Storage space, now which textile artist doesn't need more of that? So this is the mezzanine level, which still needs a banister and a loft ladder to get to it and then I can start using it.
Good light available even when it's dark outside and the light in the studio is brilliant (no pun intended). I have 3 large velux windows and lots (and I mean lots) of LED daylight bulbs. All the research into light temperatures, light output etc were worth every hour we spent on it.
And these are supplemented by the bespoke window which I am rather keen on but for obvious reasons the builders less so. 
The whole thing took a lot longer to complete than we thought but it has been so worth it. It wasn't until 11th January that the studio was fully fitted out and had that all-so-important heating working. 

It has been difficult to do much textile work in the last 6 months with the chaos created by the building work, the lack of space, the research and ordering to be done, so I have lots of pent up creativity to get down on cloth but I've started. I've been experimenting with creating texture and layering colours but lots more work to do. I have just finished one piece though,which I'll show you next time, which I hope will be soon. 

Sunday, 16 October 2016

Catch-up - Part 2

So here I am back to update you on the week long summer school that I attended with Janet Edmonds.... better late than never, I hope. The first 2 days of the week were a continuation of the explorations in line that we had started in the Taking Textiles Further workshops, this time taking inspiration from the Ann Christopher exhibition which was held at the Royal Academy. We started by exploring the marks we could make with pastels
I really liked the textures I created although frustratingly I couldn't quite recreate the same textures when I tried to use them in my designs. I really enjoyed using the softer pastels and I'm sure I'll soon be investing in more of those very soon.
Using my experiments as a guide, I tried to simplify the landscapes and the use of good quality photocopies allowed me to play with lines and colours in the landscapes without having to keep recreating the backgrounds.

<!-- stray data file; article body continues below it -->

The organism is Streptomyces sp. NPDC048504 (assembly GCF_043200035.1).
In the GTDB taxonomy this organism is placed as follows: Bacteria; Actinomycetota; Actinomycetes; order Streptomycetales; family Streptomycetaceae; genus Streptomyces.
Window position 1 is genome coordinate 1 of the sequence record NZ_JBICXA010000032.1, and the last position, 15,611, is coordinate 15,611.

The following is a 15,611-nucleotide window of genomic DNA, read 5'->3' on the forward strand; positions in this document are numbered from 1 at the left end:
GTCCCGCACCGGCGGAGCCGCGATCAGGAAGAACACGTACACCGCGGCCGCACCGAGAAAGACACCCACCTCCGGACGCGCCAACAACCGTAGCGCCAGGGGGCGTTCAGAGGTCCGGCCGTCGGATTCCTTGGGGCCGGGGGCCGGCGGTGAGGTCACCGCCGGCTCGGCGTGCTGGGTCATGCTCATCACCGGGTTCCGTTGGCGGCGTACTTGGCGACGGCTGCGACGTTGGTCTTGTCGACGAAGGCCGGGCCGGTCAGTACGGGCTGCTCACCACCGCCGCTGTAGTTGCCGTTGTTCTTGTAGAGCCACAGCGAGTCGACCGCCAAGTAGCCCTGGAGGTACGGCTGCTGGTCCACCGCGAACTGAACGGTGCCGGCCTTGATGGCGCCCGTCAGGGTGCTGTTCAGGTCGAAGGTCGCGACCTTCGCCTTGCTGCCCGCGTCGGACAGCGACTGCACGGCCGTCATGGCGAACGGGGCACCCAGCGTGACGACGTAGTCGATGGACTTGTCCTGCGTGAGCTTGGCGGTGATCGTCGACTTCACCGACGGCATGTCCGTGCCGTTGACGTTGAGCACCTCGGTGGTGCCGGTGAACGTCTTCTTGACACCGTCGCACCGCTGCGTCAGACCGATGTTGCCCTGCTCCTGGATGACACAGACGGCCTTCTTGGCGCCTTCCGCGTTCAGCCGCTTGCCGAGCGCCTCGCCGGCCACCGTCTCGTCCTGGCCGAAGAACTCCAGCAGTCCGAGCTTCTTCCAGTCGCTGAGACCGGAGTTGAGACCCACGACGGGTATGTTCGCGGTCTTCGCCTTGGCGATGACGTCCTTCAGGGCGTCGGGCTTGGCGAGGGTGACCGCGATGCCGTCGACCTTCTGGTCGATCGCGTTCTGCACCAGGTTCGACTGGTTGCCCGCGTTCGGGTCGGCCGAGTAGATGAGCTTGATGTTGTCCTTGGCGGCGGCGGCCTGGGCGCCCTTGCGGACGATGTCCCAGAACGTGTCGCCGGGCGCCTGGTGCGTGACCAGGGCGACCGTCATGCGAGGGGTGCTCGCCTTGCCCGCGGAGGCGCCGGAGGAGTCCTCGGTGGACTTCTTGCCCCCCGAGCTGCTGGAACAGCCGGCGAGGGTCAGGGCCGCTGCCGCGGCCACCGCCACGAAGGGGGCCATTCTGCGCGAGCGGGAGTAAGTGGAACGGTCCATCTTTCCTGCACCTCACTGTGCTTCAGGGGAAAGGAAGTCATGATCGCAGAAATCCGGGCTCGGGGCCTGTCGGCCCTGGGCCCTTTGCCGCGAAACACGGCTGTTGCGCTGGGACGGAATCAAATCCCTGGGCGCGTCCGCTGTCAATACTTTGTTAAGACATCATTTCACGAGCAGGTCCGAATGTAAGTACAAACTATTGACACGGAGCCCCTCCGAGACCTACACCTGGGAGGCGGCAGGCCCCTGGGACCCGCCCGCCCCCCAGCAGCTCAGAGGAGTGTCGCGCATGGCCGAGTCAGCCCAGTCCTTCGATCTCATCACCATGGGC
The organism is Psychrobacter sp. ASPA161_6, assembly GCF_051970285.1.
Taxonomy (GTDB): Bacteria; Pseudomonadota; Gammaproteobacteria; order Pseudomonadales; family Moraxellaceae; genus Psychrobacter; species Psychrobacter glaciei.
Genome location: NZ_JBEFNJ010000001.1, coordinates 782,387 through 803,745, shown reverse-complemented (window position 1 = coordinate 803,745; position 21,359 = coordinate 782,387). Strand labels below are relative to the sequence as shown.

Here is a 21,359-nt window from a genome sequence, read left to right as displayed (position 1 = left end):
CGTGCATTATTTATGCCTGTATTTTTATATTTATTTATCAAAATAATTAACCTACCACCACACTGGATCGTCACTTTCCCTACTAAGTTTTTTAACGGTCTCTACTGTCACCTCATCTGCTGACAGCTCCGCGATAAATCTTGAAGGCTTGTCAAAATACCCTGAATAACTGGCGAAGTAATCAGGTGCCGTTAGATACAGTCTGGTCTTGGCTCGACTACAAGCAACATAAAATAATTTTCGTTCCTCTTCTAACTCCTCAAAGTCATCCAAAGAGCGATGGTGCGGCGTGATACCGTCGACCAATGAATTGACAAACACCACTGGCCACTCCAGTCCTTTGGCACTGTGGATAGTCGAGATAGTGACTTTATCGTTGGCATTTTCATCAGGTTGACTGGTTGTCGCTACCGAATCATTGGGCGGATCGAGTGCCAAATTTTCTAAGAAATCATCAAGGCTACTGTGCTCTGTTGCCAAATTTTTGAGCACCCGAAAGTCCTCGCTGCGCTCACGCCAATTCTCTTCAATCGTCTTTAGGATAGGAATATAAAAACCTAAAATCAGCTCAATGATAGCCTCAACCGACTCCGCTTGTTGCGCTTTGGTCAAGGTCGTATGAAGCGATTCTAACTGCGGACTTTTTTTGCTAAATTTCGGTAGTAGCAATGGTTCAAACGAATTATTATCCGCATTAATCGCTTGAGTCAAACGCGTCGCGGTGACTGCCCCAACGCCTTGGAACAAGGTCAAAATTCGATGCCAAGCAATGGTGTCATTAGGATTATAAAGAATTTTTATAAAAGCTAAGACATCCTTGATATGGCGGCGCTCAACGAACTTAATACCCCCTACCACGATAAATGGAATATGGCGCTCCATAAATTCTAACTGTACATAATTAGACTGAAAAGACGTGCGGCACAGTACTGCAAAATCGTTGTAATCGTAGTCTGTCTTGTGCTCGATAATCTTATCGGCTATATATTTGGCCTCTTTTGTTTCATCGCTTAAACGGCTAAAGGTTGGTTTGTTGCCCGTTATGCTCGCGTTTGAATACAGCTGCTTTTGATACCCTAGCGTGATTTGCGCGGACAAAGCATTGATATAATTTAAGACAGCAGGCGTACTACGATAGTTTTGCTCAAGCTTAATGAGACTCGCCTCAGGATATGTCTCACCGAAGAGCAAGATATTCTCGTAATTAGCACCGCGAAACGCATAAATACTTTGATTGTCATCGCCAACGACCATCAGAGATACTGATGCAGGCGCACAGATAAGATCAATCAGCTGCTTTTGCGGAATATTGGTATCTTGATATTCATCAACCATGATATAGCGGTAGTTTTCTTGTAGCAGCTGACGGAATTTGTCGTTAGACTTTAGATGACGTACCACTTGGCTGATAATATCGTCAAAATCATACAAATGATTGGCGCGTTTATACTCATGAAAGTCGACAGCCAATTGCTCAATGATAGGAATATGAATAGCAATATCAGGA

I used the shapes, if not the colours of the landscape to add additional lines, well we were looking at line afterall.... 
And then I got bolder....and added lines taken from the landscape but on a much bigger scale than they were in real life.
Of all the ideas with line this is the one that I would like to pursue the most - a simple landscape with the lines of the landscape exaggerated and added. What would happen if the colours of these lines were changed? What if the lines were of significantly different thickness? I can't wait until my studio is finished to try it out.

In the other 3 days of the summer school we looked at the artist Chuck Close, who's work was famously made of lots of individual squares. To start the process, I squared off my landscape image, simplified it and recreated the image one square at a time....well until it came to the sky that is, when I must admit to 'cheating' and just colouring it blue, albeit built up with lots of individual colours.
Then taking a plain square print block I printed it again square by square. The nature of printing with a simple block automatically simplified the image further, although when the printing was complete I did work into with pen and collage to put some of the detail back.
Working with a good quality photocopy is very freeing and I should do this more often. I cut up my photocopy, rearranged it and mounted it on black paper. I'm not usually drawn to cutting up and re-piecing my textiles but I did quite like the effect of this. 
I also went back to working with the simple salt crystal shapes, cutting them out of paper and using both the positive and the negative shapes.
 And layering the shapes onto one of my designs.

So..again lots of ideas to pursue and really that's usually why I go on these courses, to take time out to think to develop ideas and designs and to explore ideas that I wouldn't have done if I was working on my own and I certainly came away with lots of ideas that I can't wait to get my teeth into.

Work on the studio progresses but much slower than I would like. Until recently the work has all been outside and has had little impact on our day-to-day living except for all the vans that park on our drive and looking at the front garden that looks more like a builder's merchant's yard than a garden. Now the work on the kitchen is in full swing and it is definitely impacting us. It feels like we're camping but with a more comfortable bed to sleep in. At least we have water in the kitchen which is more than we did a couple of days ago. So with the wall knocked down, the units removed and most of the plastering done, this is what it looks like today.

This weekend I felt determined to do a bit of printing and so sat in the garage amongst builders tools, cement, old units etc and printed and the more I printed the more I got into it and the more I wanted to do. It's not really practical to use the procion dyes at the moment so I printed with screen inks. Now I think about it, I'm not sure why I worked in the garage, surely I could have worked in the warmer kitchen, it wasn't as if I could ruin anything was it? 

I'll show you some of the Chuck Close ideas I have been progressing next time.